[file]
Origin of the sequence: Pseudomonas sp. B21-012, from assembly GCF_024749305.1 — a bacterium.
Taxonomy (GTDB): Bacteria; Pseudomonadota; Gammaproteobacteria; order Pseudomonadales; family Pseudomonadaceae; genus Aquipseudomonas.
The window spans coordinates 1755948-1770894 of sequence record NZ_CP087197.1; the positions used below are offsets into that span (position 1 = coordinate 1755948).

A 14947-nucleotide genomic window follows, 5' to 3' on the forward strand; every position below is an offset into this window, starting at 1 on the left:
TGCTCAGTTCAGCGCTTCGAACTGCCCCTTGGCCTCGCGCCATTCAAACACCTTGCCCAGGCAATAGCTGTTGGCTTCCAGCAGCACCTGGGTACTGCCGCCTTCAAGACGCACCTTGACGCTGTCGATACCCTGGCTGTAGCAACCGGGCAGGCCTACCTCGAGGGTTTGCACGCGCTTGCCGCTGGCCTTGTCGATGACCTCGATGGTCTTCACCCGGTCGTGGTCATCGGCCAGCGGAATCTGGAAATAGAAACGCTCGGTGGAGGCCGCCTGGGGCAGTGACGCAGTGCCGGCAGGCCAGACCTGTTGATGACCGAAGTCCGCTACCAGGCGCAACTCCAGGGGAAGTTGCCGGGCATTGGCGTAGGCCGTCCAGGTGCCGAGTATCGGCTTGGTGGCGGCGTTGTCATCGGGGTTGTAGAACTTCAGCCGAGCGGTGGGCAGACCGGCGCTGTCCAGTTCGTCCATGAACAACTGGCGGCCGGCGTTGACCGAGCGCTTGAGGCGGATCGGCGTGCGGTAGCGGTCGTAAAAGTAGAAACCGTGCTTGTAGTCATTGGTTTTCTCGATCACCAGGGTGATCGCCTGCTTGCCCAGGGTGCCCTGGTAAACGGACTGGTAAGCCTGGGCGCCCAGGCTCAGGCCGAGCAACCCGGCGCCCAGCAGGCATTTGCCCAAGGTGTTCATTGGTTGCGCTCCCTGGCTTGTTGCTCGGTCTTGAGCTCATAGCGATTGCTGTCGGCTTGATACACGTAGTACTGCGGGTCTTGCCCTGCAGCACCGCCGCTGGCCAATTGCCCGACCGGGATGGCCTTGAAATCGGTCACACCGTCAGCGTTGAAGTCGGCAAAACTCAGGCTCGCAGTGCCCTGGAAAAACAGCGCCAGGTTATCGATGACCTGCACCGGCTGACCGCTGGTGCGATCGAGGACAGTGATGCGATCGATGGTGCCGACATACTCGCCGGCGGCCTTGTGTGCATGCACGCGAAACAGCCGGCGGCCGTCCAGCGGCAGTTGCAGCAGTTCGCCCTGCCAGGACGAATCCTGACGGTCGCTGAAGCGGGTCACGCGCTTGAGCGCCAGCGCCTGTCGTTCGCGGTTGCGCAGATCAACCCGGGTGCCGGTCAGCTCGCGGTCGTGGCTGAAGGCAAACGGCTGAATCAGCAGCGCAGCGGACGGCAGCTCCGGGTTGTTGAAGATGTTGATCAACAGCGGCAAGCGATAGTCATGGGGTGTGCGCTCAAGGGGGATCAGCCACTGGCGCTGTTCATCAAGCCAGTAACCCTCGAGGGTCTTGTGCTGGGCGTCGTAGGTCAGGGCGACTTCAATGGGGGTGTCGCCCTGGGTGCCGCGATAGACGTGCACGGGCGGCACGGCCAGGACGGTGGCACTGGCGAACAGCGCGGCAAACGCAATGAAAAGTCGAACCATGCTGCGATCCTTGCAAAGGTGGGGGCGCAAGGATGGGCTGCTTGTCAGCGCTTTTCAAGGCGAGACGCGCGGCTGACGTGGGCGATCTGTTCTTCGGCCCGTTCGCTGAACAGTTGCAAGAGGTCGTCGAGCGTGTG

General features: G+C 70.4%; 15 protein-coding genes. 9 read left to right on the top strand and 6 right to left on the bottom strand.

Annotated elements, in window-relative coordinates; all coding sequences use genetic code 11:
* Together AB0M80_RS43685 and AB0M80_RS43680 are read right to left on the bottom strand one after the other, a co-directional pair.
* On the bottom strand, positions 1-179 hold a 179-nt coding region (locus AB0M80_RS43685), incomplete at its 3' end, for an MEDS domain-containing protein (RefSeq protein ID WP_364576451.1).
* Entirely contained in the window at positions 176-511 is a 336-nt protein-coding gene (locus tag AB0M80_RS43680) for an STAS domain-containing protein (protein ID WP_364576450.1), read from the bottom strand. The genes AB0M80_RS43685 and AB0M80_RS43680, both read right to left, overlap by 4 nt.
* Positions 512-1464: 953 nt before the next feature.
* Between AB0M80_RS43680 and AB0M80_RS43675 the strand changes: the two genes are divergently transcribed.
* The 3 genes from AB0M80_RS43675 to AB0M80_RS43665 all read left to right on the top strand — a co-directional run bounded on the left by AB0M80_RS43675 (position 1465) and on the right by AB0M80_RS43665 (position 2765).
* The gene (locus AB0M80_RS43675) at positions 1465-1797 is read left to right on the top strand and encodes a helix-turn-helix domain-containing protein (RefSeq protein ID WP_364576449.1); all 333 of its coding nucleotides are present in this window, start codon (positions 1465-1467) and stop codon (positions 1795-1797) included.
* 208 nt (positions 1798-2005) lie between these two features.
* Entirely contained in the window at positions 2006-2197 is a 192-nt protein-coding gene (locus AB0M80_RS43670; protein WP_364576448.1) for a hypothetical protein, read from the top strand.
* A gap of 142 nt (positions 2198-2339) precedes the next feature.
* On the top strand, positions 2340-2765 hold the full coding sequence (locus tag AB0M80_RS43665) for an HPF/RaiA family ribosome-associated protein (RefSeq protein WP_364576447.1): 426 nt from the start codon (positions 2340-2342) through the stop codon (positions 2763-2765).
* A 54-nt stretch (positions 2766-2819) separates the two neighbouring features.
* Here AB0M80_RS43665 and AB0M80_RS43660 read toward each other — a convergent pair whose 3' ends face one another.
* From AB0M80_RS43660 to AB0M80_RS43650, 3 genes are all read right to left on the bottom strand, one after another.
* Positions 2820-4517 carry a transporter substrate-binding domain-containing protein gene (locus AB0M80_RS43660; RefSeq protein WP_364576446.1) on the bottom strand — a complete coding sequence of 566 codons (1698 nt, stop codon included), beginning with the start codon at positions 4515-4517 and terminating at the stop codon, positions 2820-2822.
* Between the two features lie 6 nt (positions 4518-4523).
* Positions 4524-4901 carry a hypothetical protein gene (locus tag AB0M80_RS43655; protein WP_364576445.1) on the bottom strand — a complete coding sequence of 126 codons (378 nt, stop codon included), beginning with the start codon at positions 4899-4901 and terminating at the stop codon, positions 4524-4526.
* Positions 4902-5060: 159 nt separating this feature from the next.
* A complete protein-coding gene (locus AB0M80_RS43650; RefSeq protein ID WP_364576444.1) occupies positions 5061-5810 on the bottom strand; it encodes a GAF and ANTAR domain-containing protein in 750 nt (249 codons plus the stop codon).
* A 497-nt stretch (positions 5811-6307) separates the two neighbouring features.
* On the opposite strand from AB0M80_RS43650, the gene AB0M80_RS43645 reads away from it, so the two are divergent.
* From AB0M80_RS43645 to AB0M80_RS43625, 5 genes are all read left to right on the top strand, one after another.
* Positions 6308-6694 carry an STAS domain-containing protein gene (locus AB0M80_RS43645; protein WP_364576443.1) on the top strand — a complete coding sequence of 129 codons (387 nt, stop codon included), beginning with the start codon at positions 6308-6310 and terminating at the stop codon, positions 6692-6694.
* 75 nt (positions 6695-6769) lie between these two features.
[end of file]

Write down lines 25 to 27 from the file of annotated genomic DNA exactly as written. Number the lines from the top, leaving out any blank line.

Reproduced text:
* Positions 4902-5060: 159 nt separating this feature from the next.
* A complete protein-coding gene (locus AB0M80_RS43650; RefSeq protein ID WP_364576444.1) occupies positions 5061-5810 on the bottom strand; it encodes a GAF and ANTAR domain-containing protein in 750 nt (249 codons plus the stop codon).
* A 497-nt stretch (positions 5811-6307) separates the two neighbouring features.